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Origins of the blues

African slaves brought their musical traditions with them when they were transported to work in the North American colonies. Early types of African American music included spirituals (religious songs using vocal harmony) and work songs.

Work songs were sung rhythmically in time with the task being done. They used call and response in which phrases from a lead singer were followed by the others. African music combined with the folk music of the white European settlers to produce new styles of music.

The blues emerged towards the end of the 19th century. This early style of blues was known as country blues and was usually a solo singer accompanied on guitar or piano sometimes with added harmonica or drums. Well-known country blues musicians include Leadbelly, Blind Lemon Jefferson and Robert Johnson.

Most blues songs:

  • have four beats in a bar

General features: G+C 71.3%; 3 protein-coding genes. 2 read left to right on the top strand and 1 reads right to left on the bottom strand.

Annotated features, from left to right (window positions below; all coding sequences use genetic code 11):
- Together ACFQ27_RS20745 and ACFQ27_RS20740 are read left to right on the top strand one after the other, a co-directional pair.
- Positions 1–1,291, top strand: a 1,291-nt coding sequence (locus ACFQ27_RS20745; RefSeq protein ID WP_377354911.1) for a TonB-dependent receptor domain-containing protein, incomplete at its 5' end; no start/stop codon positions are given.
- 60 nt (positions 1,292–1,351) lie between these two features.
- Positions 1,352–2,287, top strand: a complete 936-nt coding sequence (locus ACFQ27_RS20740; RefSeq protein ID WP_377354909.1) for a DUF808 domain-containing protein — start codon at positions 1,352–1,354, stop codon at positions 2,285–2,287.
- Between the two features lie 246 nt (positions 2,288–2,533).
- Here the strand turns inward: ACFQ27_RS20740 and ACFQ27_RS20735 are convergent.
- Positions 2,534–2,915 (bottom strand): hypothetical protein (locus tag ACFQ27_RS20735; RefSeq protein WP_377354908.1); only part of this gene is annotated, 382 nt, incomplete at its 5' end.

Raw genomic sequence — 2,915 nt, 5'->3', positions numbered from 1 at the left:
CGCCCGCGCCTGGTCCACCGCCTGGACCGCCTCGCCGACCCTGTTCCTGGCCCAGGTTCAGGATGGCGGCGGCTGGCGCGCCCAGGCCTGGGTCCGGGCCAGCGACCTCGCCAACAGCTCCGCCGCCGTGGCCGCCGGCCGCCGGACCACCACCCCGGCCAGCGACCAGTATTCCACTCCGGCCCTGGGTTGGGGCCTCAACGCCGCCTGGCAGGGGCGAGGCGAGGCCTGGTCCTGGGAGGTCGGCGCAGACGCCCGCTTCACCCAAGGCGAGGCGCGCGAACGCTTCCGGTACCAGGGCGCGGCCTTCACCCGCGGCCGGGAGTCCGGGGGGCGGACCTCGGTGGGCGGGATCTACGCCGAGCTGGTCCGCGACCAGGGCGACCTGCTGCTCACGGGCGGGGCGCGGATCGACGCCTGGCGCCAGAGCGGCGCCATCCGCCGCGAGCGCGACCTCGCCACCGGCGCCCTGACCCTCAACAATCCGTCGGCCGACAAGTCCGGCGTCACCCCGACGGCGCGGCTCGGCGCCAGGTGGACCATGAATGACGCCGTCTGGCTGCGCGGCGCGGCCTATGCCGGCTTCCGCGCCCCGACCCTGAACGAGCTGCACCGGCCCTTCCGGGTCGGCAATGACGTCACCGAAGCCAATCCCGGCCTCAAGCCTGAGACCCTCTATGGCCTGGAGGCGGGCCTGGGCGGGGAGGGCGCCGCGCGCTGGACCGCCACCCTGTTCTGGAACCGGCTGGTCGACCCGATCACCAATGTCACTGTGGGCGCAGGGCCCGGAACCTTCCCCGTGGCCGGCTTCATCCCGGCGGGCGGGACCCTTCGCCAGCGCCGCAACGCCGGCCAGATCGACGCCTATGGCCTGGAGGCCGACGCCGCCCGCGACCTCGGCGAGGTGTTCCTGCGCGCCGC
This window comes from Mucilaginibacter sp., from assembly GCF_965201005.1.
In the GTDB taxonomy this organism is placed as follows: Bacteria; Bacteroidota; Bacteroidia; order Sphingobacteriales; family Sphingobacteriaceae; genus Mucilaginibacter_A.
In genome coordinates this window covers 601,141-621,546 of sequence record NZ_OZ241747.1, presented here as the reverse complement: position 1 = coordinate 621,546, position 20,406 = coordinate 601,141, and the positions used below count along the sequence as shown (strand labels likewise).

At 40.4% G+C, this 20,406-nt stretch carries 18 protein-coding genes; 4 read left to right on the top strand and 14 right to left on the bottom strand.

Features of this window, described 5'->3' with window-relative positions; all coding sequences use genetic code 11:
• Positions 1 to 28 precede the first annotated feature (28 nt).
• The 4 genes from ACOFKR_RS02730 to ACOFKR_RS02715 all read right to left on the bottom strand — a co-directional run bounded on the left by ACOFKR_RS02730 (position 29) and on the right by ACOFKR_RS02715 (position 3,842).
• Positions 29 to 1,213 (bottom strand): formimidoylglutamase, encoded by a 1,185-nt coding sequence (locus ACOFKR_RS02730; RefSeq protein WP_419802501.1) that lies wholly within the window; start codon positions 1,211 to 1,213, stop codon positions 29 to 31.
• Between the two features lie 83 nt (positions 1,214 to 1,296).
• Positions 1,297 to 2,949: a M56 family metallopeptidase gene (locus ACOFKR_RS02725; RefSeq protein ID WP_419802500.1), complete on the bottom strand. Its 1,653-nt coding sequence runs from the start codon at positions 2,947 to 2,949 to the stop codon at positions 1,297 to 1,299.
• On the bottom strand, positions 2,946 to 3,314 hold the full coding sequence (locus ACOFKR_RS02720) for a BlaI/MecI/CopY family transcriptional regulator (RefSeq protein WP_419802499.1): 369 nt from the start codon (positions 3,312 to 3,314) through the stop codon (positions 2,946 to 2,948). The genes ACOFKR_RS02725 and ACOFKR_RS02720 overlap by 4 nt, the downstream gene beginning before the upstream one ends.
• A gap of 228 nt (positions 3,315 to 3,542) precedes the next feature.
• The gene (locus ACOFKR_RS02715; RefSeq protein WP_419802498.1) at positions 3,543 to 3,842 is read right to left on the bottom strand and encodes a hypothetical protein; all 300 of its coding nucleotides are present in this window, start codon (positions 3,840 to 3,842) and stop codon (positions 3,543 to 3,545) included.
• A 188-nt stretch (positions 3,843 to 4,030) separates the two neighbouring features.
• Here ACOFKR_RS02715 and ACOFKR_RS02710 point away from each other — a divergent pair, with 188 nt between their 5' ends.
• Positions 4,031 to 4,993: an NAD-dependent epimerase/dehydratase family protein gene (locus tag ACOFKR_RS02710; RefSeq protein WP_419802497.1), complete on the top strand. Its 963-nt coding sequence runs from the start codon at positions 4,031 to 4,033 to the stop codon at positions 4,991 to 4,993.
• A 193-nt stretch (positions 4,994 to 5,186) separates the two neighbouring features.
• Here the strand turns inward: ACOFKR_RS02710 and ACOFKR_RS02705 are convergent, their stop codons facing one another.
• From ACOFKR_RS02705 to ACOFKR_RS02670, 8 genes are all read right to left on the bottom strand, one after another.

• are built on the 12-bar blues form
  • use three four-bar phrases

The most common chord structure uses three chords – the tonic (chord I), the subdominant (chord IV) and the dominant (chord V). In the key of C this would be:


Phrase 1C (tonic)C (tonic)C (tonic)C (tonic)
Phrase 2F (subdominant)F (subdominant)C (tonic)C (tonic)
Phrase 3G (dominant)F (subdominant) or G (dominant)C (tonic)C (tonic)

There are many variations on the above structure. Sometimes 7th chords are used (the same chords with an added 7th). The 12-bar blues form the basis of R 'n' B (rhythm and blues), rock ’n' roll and jazz.

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